The very first cooperative principle states, “cooperatives are voluntary organizations, open to all people able to use its services and willing to accept the responsibilities of membership, without gender, social, racial, political or religious discrimination.” As a food justice advocate and Board member, I frequently think critically about this principle. How do we, as cooperative Owners, engage with issues of food inaccessibility in our communities?
This past month, I had the opportunity to attend and present at two midwest cooperative conferences: the (very first!) Riverwest Co-op Fest in Milwaukee, WI, and the annual NASCO (North American Students of Cooperation) Institute in Ann Arbor, MI. Both inspired and reinvigorated my commitment to incorporate further anti-oppression analysis into my life and (hopefully) the cooperative movement as a whole.
In Riverwest, Cami Thomas and I co-facilitated a workshop called “How Cooperatives Revolutionize the Movement.” We spoke about the alignment of social justice values and cooperative ownership, with a focus on oppression, privilege, and various ways in which cooperatives can give agency and autonomy to oppressed groups. Cami also drew parallels between cooperative and Kwanzaa principles, specifically highlighting Ujamaa (cooperative economics) and Ujima (collective work and responsibility). We discussed the ways cooperatives change our relationships to and with power by sharing and redistributing it throughout their structures.
QUESTIONS AND MORE QUESTIONS
In Ann Arbor, I was thrilled to open my NASCO Institute program to six pages of resources, including “guidelines for being strong white allies” to “action steps for being a trans ally” and “10 things men can do to prevent gender violence.” One of the workshop tracks was titled “Applied Anti-Oppression: Food Justice, Food Security, & Food Sovereignty,” and it included practical, strategic workshops (“Deep Roots Food Justice Intensive”) alongside thoughtful, critical ones (“Demystifying and Decolonizing ‘Ethnic’ Food”). I was especially excited to hear Kwamena Mensah of the Detroit Black Community Food Security Network present. He gave an overview of the current economic conditions in Detroit, and spoke about the successes of DBCFSN’s urban farm, as well as their plans to open a retail food co-op in the near future. The vision for this emerging co-op emphasizes access to high-quality food for Detroit’s African-American community alongside broader strategies of food justice and food sovereignty.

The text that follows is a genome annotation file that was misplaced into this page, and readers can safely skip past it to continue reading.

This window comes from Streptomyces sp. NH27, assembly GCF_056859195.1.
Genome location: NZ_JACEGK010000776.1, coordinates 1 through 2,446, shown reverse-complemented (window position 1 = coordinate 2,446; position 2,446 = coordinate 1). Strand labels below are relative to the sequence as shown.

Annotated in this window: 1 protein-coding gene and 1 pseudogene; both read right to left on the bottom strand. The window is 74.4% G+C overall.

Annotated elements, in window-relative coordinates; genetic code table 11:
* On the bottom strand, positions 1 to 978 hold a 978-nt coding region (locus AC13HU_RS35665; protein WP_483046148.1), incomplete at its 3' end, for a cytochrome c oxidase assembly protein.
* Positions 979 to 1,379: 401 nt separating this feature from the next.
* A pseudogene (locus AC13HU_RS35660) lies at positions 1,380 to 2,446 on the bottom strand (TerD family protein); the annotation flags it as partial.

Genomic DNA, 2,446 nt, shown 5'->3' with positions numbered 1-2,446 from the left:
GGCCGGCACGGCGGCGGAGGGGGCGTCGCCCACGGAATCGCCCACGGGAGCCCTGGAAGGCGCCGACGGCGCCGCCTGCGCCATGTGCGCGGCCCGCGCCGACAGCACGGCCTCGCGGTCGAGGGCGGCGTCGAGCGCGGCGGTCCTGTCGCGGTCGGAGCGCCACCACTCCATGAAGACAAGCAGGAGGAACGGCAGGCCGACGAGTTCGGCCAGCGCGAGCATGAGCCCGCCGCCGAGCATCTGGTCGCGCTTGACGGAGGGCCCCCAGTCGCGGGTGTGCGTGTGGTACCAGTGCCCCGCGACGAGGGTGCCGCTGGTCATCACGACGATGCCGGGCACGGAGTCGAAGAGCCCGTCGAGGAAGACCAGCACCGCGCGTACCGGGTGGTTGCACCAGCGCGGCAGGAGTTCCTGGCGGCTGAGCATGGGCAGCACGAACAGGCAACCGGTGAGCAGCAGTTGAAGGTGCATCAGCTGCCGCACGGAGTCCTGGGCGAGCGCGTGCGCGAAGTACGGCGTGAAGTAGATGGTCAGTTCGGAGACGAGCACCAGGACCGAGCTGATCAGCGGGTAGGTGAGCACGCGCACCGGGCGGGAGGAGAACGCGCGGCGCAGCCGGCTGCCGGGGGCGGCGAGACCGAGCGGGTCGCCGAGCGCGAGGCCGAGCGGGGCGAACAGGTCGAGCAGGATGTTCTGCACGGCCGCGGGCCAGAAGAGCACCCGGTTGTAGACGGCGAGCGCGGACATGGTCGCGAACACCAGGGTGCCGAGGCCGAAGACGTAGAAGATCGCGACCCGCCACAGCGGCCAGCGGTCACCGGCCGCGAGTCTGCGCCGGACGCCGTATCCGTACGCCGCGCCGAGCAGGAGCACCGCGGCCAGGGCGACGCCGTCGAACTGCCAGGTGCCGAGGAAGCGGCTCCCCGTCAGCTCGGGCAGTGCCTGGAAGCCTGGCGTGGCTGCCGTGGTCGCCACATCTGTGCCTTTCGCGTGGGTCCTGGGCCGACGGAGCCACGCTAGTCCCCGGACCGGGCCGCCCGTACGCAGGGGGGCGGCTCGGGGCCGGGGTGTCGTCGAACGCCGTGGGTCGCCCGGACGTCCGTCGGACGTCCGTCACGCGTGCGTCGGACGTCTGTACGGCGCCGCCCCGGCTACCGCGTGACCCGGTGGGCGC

At NASCO, I presented a workshop called “Foodie Privileges: The Everyday Economics of Accessible Food Co-ops.” Participants from throughout the U.S. wrote down some of their questions about this topic. Here are a few of the things they were asking:
- How can food co-opsbe more socially and culturally accessible to everyone?
- How can we pool our resources to tackle the problem of food access?
- What can I do to help dismantle oppression and Monsanto simultaneously?
- Is it possible to have political discussions in food co-ops that go beyond individual choice issues (i.e. GMO food labeling, organics, etc)?
- How can I use my privilege to change the system to benefit those who are the most oppressed?
- Where is the balance between food accessibility and “traditional” health food ideals?
- Who isn’t at the table in our food communities/systems when we talk and plan?
Recently, I have been reading work by critical theorist Sara Ahmed which re-frames accessibility and privilege, particularly in terms of gender, sexuality, and race. This particular quote resonated with the questions I frequently return to: “Whiteness is an orientation that puts certain things within reach. By objects, we would include not just physical objects, but also styles, capacities, aspirations, techniques, even worlds. In putting certain things in reach, a world acquires its shape; the white world is a world orientated ‘around’ whiteness. This world, too, is ‘inherited’ as a dwelling: it is a world shaped by colonial histories, which affect not simply how maps are drawn, but the kinds of orientations we have towards objects and others. Race becomes, in this model, a question of what is within reach, what is available to perceive.” I think about the many ways that access to food and to cooperatives has to be understood in socially complex terms if we want to change the systems that overtly or covertly perpetuate discrimination. Luckily, there are a growing number of cooperators who are committed to doing this work!
In 2012, the Institute for Agriculture and Trade Policy published draft principles of food justice (here: www.iatp.org/documents/draft-principles-of-food-justice#sthash.mc10xSEy.dpuf). Among them was this gem: “We cannot deliver food justice without addressing historical trauma and the way it requires an intersectional analysis of our relationship with the land, with each other, with the economy, across cultures, and with our food and other consumption choices.” I am seeking that analysis and imagine that others might be as well.